4.2.4. Mindset 4: Trusting (Trust in Hotel Management and Tourists)

This group is characterized by trust in the hotel industry and tourists, reflected in group members’ strong agreement that the hotel sector is very proactive in adopting energy efficiency measures (2). Respondents in this factor trusted that energy-saving campaigns aiming to raise awareness among tourists were successful (10). They also believed that green-room apps had the capacity to change tourists’ energy-saving behavior. All of this indicates that these respondents have a strong belief in tourists’ sustainable behavior while staying in hotel establishments. Additionally, these individuals held favorable opinions of high-tech R&D projects’ ability to create new energy-saving applications (5) and BMS and EMS technologies’ abilities to optimize energy consumption (28). It is interesting that this group was not in favor of photovoltaic energy (21, 25) but agreed on the use of heat pumps (17) and propane-air (16). The experts belonging to this group rated the use of residual biomass boilers higher than all other factors (19). They also considered important the installation of showers with flow reducers, thermostats, and timed flow taps (27) and assigned a high priority to performing adequate maintenance to avoid thermal losses in the system (29) (Figure 8) (Table 9). This factor explains 11% of the variance and includes four energy stakeholders: two hotel association representatives, one individual working in public administration, and one employee of an energy supply company.

4.3. Consensus Statements among All Factors

Consensus statements in Q indicate topics on which experts had similar ratings and demonstrated agreement. It is evident that the post–COVID-19 reality is an unclear area for respondents across factors. The ratings on statements 12 and 13 varied between −1 and +1, which translates into neutrality, lack of knowledge, and doubt (see Table 10). There was uncertainty with regard to whether public spending would be used to decarbonize the hotel industry. Participants also expressed doubts that post–COVID-19 tourists would be more aware of their environmental impact during their stays. The general conclusion drawn from both consensus statements indicates skepticism and uncertainty regarding the post–COVID-19 reality. Section 5 provides a deeper analysis of the consensus among the factor groups in order to offer a better understanding of the various mindsets and the views that they have in common.

4.4. Interpretation of Results

The 25 experts who we retained for analysis are presented in Table 11 by sector group, sector subgroup, and the specific factor in which they are considered. Nine belonged to the energy sector, seven to the hotel sector, and nine to other sectors. In the latter group, five belonged to public administrations, two were representatives of citizens’ platforms for a new energy model, and two were university academics.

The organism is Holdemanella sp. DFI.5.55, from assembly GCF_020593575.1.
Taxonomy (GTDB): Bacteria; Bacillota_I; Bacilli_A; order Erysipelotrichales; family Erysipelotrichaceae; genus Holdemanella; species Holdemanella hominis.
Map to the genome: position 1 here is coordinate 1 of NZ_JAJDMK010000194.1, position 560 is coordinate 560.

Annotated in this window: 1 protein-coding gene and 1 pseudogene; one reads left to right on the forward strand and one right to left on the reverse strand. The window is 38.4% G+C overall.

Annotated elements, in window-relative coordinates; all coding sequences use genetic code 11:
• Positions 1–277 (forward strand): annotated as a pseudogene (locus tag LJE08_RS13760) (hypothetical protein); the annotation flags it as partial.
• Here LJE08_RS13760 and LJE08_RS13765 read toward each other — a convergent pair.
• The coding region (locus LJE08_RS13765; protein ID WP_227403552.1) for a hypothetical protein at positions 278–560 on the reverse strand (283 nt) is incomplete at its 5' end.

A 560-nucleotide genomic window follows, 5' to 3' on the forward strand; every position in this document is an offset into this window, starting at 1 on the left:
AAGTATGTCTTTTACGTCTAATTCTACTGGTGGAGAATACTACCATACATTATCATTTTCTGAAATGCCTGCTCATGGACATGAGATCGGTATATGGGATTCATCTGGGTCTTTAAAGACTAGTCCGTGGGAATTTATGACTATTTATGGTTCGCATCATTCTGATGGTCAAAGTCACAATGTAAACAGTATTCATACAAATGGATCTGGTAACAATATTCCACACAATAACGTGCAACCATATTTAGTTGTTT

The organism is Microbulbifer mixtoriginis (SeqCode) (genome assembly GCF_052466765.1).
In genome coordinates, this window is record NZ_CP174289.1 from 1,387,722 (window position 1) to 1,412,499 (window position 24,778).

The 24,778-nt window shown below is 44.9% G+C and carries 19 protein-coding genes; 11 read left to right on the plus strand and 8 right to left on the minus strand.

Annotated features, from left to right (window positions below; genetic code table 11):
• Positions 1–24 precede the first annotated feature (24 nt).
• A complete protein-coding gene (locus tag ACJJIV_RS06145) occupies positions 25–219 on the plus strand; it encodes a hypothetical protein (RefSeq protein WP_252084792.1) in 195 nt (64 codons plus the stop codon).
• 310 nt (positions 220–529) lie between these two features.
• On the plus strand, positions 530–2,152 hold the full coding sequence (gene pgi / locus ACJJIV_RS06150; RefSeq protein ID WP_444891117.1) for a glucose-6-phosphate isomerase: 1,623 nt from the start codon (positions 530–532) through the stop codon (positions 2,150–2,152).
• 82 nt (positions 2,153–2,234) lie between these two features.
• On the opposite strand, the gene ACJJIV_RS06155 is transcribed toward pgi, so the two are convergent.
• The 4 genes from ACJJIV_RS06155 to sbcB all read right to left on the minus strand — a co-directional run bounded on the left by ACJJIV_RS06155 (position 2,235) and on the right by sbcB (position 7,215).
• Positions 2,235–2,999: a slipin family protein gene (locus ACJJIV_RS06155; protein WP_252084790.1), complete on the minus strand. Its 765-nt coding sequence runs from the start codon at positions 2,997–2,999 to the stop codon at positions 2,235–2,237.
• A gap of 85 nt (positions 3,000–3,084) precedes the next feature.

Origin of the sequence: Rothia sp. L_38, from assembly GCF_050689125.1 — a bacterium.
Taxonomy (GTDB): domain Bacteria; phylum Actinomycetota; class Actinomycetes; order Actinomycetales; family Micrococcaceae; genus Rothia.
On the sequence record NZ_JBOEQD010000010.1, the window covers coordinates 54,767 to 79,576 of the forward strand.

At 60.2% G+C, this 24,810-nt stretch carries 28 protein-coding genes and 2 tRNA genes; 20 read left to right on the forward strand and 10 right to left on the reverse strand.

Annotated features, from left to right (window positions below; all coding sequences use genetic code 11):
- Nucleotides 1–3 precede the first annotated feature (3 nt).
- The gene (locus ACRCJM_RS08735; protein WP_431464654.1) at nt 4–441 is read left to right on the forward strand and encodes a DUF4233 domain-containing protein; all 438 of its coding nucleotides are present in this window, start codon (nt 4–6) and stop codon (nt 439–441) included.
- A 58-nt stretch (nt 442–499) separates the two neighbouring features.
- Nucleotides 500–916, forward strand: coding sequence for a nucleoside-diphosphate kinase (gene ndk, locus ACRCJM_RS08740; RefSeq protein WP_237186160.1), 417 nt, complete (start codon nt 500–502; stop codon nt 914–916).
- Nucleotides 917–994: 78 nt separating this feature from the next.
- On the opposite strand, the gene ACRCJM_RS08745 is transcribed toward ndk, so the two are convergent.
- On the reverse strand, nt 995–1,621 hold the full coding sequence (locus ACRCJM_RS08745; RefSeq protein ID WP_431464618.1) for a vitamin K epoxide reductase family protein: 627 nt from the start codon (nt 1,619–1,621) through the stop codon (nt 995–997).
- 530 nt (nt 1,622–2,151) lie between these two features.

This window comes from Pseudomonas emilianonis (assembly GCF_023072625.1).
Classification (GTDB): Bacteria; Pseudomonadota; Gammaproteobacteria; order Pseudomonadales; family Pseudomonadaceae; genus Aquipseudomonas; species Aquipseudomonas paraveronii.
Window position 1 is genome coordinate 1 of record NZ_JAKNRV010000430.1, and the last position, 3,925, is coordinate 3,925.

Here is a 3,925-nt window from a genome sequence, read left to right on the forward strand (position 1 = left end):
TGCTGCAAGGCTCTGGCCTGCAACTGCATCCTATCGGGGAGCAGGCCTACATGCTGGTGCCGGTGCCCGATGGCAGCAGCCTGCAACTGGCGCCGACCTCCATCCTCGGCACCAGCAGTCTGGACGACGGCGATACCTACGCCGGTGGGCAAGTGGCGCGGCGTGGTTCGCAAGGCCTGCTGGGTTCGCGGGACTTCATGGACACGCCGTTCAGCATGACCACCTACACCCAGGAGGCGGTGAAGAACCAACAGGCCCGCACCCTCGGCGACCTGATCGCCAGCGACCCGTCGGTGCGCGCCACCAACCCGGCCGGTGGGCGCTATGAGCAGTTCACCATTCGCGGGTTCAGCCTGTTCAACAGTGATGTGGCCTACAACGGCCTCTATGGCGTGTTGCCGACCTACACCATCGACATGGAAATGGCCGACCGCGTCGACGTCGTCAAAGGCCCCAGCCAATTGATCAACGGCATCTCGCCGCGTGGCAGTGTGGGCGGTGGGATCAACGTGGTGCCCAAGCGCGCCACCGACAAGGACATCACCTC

Table 11 can be read either vertically or horizontally. The vertical reading gives the composition of each factor depending on the sector group to which the respondents belong. Of the low-carbon mindset, 62.5% were representatives of the energy sector, of whom the majority (three out of five) belonged to energy companies and the rest worked in energy associations. This reflects their commitment to rapid decarbonization of the sector and avoidance of the intermediate term. Next, 66% of techies were representatives of other stakeholders. It is noteworthy that all NGOs and university academics were grouped into this factor. Finally, 50% of the skeptics and trusting groups were representatives of the hotel industry.
The horizontal reading of Table 11 allows us to highlight some additional nuances. No one in the energy supply subsector belonged to the techie group. Representatives of technical enterprises and energy consultancy firms belonged to either the techie or the skeptics group. Members of the energy associations were represented only in the low-carbon mindset group. As for the hotel sector, hotel associations fell into the trusting group. Maintenance technicians differed somewhat from hotel managers: the former were divided between the low-carbon group and techies, whereas of the latter, two were skeptics and one was a techie. With regard to other interest groups, it should be noted that no public administration representative was in the skeptics group; 80% of public administration representatives were in the low-carbon and techie groups. Finally, academics and NGO representatives all belonged to the techies group.